Here's a handy little tip we use in our car for when it's cold and frosty.
Fill a hot water bottle and place it on the drivers side of the dash. Turn
the vents on a low speed and whilst the engine is warming up it'll defrost /
keep the windscreen clear from the heat from the hot water bottle. Saves
time and makes setting off a little safer until the engine has warmed up.
I just cover the windscreen with one of those cheapy aluminium foil covers -
that stops the frost - and also saves fuel and wear from leaving the engine
running at idle from a cold start for 10 - 20 minutes!
I had a better one at one time, simply put the car in the garage overnight -
until SWMBO discovered that *she* could find a better use for it as storage
for anything she didn't want in the house, including the bloody recycling
Know the feeling well ... our garage is full of items for either the car
boot sale (which never seems to happen) or for Justin (Just In Case). I've
often asked SWMBO why, when we have just bought something new to replace a
worn out item, she must keep the old one "Just in Case". The old one worked
without fault for years so why keep an old one in case the new one breaks
down in ... isn't that what the warranty is for?
The only downside to that is that most engine wear occurs during the period
between the engine being started and it reaching normal operating
temperature. This period is extended dramatically if you simply allow the
engine to 'idle' up to operating temperature. All car manufacturers
recommend that you drive off as soon as possible after the engine has
started because this ensures that the engine reaches normal operating
temperature as quickly as possible.
My tip for keeping my windows clear? I just put the car in the garage every
night and then it's never frosted over!
On Thu, 12 Feb 2009 10:18:50 -0000, "Ret." <xxx> wrote:
"Warming up" the engine is sounding it's own death knell, petrol
washes the oil from the bores and rings, vastly increasing wear rates.
Empty plastic milk container or lemonade bottle, fill to about an inch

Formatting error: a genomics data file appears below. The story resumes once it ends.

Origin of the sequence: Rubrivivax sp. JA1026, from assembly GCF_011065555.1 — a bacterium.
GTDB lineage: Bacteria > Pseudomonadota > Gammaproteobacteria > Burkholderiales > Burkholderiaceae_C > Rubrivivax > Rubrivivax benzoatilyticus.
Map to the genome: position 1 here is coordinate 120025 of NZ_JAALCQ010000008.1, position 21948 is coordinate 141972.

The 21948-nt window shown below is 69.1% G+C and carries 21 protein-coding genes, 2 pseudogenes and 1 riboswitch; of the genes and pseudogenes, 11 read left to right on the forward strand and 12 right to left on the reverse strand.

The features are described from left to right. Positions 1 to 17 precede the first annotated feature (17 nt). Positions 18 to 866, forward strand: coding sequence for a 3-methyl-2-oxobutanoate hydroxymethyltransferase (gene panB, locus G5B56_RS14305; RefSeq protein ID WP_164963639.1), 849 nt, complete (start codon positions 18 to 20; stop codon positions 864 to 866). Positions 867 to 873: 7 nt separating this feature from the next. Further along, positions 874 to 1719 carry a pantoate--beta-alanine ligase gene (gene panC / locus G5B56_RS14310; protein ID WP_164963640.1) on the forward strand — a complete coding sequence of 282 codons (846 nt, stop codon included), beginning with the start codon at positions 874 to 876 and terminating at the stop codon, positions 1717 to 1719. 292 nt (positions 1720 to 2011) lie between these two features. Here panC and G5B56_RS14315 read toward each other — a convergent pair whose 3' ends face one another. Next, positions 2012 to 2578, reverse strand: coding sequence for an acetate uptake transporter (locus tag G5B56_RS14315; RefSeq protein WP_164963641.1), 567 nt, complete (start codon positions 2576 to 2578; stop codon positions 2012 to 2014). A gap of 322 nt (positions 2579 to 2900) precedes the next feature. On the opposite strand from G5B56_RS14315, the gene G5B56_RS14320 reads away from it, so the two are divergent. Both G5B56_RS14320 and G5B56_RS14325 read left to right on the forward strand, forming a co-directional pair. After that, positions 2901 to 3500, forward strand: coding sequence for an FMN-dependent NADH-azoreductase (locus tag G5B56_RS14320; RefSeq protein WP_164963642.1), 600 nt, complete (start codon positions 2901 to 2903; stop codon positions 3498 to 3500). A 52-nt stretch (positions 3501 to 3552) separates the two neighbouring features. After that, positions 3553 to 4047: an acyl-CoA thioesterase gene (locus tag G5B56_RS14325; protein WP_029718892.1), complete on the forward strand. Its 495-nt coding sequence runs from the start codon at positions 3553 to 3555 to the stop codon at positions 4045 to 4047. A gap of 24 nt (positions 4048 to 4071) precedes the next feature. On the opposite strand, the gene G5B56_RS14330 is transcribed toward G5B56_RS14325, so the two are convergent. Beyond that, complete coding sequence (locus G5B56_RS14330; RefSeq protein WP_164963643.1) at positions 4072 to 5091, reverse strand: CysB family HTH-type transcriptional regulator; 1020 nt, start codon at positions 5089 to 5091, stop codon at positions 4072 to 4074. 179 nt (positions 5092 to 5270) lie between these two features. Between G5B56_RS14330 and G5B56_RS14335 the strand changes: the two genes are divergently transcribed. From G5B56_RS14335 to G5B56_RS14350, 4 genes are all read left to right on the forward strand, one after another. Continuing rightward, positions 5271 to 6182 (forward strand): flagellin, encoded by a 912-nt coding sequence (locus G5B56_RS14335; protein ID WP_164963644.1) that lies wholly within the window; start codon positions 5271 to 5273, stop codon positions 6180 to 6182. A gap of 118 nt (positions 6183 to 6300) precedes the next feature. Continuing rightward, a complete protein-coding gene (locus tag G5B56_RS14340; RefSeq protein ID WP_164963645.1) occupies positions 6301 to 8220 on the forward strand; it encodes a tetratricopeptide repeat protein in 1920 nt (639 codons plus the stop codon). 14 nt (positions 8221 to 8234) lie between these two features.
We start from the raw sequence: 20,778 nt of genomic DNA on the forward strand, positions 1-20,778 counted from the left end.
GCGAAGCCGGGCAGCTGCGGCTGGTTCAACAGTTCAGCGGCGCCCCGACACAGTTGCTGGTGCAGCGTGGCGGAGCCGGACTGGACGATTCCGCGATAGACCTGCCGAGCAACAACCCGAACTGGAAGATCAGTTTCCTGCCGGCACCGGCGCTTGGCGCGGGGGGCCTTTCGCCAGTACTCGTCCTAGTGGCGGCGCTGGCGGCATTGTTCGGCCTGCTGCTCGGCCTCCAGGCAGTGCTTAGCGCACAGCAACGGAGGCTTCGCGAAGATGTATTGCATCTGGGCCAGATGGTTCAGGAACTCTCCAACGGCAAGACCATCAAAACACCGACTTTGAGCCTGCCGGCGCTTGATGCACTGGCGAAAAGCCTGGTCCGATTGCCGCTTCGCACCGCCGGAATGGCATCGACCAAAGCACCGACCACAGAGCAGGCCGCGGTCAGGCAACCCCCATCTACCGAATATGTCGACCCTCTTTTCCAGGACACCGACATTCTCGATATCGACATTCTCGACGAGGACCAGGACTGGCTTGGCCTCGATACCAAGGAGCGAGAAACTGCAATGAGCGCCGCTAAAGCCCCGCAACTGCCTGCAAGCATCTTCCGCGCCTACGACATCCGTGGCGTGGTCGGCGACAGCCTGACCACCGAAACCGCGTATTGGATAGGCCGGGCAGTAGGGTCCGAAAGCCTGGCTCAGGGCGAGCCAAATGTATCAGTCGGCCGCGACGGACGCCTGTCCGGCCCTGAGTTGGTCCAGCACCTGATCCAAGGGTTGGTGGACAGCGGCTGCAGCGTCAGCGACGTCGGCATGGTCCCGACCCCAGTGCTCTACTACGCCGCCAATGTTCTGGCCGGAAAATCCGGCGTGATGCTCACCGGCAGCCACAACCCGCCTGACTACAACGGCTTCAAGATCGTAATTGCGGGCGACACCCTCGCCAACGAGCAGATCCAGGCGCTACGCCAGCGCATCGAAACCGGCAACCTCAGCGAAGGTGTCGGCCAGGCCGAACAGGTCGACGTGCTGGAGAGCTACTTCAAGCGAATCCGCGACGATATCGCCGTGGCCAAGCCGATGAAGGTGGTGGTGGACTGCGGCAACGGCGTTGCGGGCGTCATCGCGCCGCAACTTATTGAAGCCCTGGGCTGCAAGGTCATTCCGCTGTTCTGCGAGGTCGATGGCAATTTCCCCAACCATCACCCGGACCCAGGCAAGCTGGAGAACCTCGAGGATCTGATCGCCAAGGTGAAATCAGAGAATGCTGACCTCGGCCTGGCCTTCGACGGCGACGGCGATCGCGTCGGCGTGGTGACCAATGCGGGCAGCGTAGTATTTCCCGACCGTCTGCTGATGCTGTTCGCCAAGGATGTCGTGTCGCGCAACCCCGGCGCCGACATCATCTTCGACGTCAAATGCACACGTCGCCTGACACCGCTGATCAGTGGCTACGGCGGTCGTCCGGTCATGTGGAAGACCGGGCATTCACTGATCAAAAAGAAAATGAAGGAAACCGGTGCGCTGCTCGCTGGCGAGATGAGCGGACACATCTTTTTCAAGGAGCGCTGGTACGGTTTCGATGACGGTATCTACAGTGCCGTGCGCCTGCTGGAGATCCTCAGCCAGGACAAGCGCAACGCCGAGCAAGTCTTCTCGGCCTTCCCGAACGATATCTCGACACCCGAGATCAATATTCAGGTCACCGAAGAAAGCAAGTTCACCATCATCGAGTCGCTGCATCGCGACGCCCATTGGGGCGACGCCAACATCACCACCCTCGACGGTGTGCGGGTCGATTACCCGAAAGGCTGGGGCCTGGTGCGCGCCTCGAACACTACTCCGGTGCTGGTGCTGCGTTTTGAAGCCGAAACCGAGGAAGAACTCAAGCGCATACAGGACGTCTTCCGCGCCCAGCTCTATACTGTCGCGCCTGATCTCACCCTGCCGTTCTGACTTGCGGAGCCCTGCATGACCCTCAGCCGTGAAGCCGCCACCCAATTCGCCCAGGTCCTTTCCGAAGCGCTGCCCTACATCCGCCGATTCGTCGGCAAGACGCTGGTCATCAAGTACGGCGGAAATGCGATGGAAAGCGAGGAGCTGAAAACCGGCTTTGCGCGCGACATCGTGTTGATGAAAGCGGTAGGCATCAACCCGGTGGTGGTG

with *hot* water and then to the top with cold. Unlock vehicle, start
engine, blowers on screen, switch on rear screen heater, pour water
over side windows and front windscreen to wash off all ice, toss empty
container on rear floor, drive away, job's a good 'un. Been doing that
since around 1972 and always enjoy the look on the faces of neighbours
as I drive away while they're still busily scraping.
I have used that method on every car I have ever owned, never had a problem.
I love it because unlike using chemical sprays it stops your breath from
freezing on the inside by warming the glass a little.
Same here - except we don't add any cold water. Splash liberally over all
windows (inc rear) and lights (if necessary).
But one word of WARNING... I always check the wiper blades (inc h/lamp
wipers) are not frozen to glass BEFORE turning ignition. If wiper switch
had previously been left on, or wipers were not in "park" position, it can
(and did once) wreck motor &/or mechanism... :-(
Am still trying to fathom how DIYers ever manage to squeeze a car into a
I reckon you've been lucky. I use the kettle that I made the morning tea
with, it's usually half full and I top it up with cold. Does the job fine
and is definitely not hot enough to crack a screen. I was told by a chap
who worked for one of these windscreen replacement firms that the crack is
caused because the screen actually consists of two layers of glass with an
insert in between and getting the outer glass too hot causes it to expand
faster than the inner one. Anyway, that was his story.
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